What Does Ballistic Rated Eyewear Mean?

Ballistics is the science that studies the movement of objects (such as bullets or rockets) shot or forced to move forward through the air.

In the world of safety eyewear, ballistics means military-grade impact protection. This standard differs quite a lot from that of safety eyewear for civilians. Ballistic-rated eyewear is designed and tested to survive the military’s high-speed impact and fragmentation standards.

What’s The Difference Between Civilian and Military Safety Eyewear Standards?

The civilian standard for safety eyewear is indicated by a Z87+ marking that denotes meeting ANSI Z87.1 standards. Although currently without a marking, the Military Ballistic Standard 662 means a product meets military-grade standards. The difference between the two standards is important.

Civilian Standards

The Z87+ markings on safety glasses and goggles indicate eyewear is compliant with ANSI Z87.1 high impact and ANSI/ISEA Z87.1 industrial safety standards for eye protection. Safety eyewear meeting these criteria are used in a variety of industrial and personal applications.

Note that the Z87+ marking is used for all Plano, readers and magnifier safety glasses. The Z87-2+ marking is used for impact-rated prescription lenses. If you’re using Rx inserts with military eyewear, they must be impact rated and marked with Z87-2+.

Military Standards

The Military’s rigorous MIL-PRF 32432 Ballistic Fragmentation standard uses tests similar to those in the ANSI Z87.1 standard. However, the requirements are much more stringent.

There are two main Military Ballistic Standards used for testing, MIL-PRF-31013 (spectacles) and MIL-DTL-43511D (goggles). Eyewear passing these tests, along with additional criteria, may qualify to be listed on the APEL (Authorized Protective Eyewear List), which indicates the product is approved for individuals serving in the US Army.

Ballistic-rated sunglasses are a popular choice for todays military and law enforcement personnel.

Ballistic-rated sunglasses are a necessity for today’s military and law enforcement personnel.

Most military-grade eyewear will meet ANSI certifications. However, ANSI-certified safety glasses and goggles will not always be APEL certified. In fact, the majority of them are not.

The impact standards required for APEL certification are much higher than those for the ANSI standard. In fact, the MIL-PRF-31013 testing produces approximately 7 times more impact energy than the ANSI Z87.1 standard. Also, the military impact standards for goggles are even more rigorous.

The US Army also requires that ballistic eyewear is functional, reasonably comfortable, contains no bright colors or distracting designs, and is able to be disinfected. Also, they have requirements for optical clarity, protection from UV rays, fit, chemical resistance and environmental stability (no changes when exposed to a range of temperatures and humidity levels).

How can you identify APEL certified eyewear?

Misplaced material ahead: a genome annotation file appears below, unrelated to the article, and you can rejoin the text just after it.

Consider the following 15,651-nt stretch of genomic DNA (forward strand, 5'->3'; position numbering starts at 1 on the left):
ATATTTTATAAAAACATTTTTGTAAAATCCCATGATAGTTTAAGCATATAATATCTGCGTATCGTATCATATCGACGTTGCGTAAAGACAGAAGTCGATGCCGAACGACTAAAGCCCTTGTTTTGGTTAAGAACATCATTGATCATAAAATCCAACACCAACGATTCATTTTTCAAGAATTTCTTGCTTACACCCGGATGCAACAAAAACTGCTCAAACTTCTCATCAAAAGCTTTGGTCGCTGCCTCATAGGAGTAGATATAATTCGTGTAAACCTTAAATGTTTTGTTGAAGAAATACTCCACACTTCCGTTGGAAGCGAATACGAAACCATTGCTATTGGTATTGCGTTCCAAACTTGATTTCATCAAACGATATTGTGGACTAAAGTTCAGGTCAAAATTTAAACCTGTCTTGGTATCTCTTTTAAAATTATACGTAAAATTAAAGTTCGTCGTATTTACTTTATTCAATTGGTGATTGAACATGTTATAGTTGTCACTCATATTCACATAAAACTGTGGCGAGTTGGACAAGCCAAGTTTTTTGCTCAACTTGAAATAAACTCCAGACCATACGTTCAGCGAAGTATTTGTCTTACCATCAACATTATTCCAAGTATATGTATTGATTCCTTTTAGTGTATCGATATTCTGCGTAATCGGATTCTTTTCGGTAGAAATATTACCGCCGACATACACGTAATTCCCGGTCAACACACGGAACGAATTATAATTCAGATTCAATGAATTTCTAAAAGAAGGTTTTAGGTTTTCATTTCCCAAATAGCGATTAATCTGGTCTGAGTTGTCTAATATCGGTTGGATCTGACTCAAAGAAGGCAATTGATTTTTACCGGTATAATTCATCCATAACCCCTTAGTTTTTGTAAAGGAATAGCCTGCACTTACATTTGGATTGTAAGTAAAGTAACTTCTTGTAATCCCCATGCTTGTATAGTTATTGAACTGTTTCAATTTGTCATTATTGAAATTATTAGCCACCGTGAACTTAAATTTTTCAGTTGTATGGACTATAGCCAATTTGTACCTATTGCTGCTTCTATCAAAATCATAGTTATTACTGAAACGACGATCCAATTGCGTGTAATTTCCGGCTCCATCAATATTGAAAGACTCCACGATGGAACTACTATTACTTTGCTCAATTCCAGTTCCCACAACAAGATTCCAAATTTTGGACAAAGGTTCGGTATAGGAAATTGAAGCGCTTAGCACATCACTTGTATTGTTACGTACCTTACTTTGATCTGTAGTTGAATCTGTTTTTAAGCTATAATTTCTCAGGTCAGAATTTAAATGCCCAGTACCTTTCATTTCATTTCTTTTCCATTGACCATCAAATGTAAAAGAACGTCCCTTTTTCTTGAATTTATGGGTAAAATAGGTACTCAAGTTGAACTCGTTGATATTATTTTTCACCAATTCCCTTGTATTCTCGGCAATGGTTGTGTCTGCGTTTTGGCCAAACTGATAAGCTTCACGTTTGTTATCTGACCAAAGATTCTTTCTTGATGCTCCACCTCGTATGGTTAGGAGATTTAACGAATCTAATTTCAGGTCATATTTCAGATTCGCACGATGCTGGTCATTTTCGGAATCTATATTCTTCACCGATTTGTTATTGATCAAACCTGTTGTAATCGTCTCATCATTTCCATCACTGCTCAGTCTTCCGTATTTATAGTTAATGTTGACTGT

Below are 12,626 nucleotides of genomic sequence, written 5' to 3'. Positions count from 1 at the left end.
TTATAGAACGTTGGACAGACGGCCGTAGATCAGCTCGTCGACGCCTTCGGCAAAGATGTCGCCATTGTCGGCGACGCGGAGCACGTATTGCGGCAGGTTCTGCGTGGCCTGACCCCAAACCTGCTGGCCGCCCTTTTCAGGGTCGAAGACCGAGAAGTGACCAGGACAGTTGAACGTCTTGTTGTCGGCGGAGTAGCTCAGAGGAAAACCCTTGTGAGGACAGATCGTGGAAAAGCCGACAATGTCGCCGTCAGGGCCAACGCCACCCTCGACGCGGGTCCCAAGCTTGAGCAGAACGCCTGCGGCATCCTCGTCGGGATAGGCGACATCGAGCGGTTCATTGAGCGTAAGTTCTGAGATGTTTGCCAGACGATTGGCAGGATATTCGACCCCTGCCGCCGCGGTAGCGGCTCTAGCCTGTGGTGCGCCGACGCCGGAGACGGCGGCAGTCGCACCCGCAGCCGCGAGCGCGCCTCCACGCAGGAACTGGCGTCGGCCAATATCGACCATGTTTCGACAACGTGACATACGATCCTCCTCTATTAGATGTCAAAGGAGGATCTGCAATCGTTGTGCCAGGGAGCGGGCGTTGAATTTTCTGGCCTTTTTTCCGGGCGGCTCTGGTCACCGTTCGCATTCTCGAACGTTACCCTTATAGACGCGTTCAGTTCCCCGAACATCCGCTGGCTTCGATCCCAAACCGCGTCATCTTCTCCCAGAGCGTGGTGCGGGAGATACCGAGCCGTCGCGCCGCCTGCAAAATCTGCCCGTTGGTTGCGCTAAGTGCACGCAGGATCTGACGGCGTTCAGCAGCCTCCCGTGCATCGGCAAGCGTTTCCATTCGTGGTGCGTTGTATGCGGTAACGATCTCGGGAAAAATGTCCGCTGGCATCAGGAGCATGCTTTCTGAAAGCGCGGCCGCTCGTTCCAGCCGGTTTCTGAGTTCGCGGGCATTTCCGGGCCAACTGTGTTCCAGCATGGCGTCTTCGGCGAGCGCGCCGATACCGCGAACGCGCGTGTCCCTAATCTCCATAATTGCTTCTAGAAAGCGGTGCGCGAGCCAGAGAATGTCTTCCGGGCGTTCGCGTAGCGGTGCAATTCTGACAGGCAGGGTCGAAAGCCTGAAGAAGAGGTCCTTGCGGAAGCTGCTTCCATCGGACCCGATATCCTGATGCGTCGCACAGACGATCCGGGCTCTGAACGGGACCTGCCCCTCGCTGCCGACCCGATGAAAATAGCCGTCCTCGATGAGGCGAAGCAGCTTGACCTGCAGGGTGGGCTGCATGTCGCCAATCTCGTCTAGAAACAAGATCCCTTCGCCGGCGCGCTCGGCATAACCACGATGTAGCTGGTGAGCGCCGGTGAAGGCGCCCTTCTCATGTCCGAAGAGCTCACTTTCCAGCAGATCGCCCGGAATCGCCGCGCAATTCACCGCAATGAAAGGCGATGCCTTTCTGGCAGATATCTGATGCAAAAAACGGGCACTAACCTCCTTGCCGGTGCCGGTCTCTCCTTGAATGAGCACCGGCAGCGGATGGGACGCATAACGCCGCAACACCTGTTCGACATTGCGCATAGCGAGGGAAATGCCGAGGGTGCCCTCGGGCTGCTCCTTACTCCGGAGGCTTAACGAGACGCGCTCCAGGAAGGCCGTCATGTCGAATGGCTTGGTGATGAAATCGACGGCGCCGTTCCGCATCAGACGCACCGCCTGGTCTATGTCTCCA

While all ANSI-certified eyewear must be indicated as such with the Z87+ marking somewhere on the product, there currently is no marking system in place for military-grade eyewear. Officials report Marking Requirements for Ballistic Eyewear Are Still Forthcoming.

The only way to be sure eyewear meets APEL standards is to check the APEL list provided and regularly updated by PEO Soldier, a program providing “soldiers with capabilities to ensure they remain decisive and dominant throughout the full spectrum of military operations.”

Only eyewear on APEL has been tested and validated as meeting military requirements for ballistic fragment protection. Eyewear not on this list is not authorized for wear during combat, training, or when there is the risk of impact injury to the eyes for individuals in the military.

How can you identify non-APEL ballistic eyewear?

Unfortunately, for non-APEL certified eyewear, there are no unique product markings to make identifying ballistic-rated eyewear easy. Safety glasses meeting military ballistic standards can only be identified by reading the manufacturer’s product description. Sometimes, you’ll get lucky and see a “Vo” marking on the frame or lens. However, this marking appears to be falling out of favor with most manufacturers. The best bet for those required to wear ballistic-rated eyewear is to only buy those listed on APEL.

Wiley X PT-1 APEL Marking Example

Example of the APEL marking on a pair of Wiley X PT-1 Safety Glasses

Where can you find ballistic-rated eyewear?

Most manufacturers of ballistic eyewear list which styles meet or exceed military impact standards on their packaging or in sales descriptions. Safety Glasses USA has a dedicated Ballistic Eyewear Section to make the selection process even easier.

To help you get started, here’s a list of favorite brands offering ballistic-rated styles:

Even with the help provided by most safety eyewear manufacturers and retailers, it’s important to make sure any product purchased for military use is listed on APEL.

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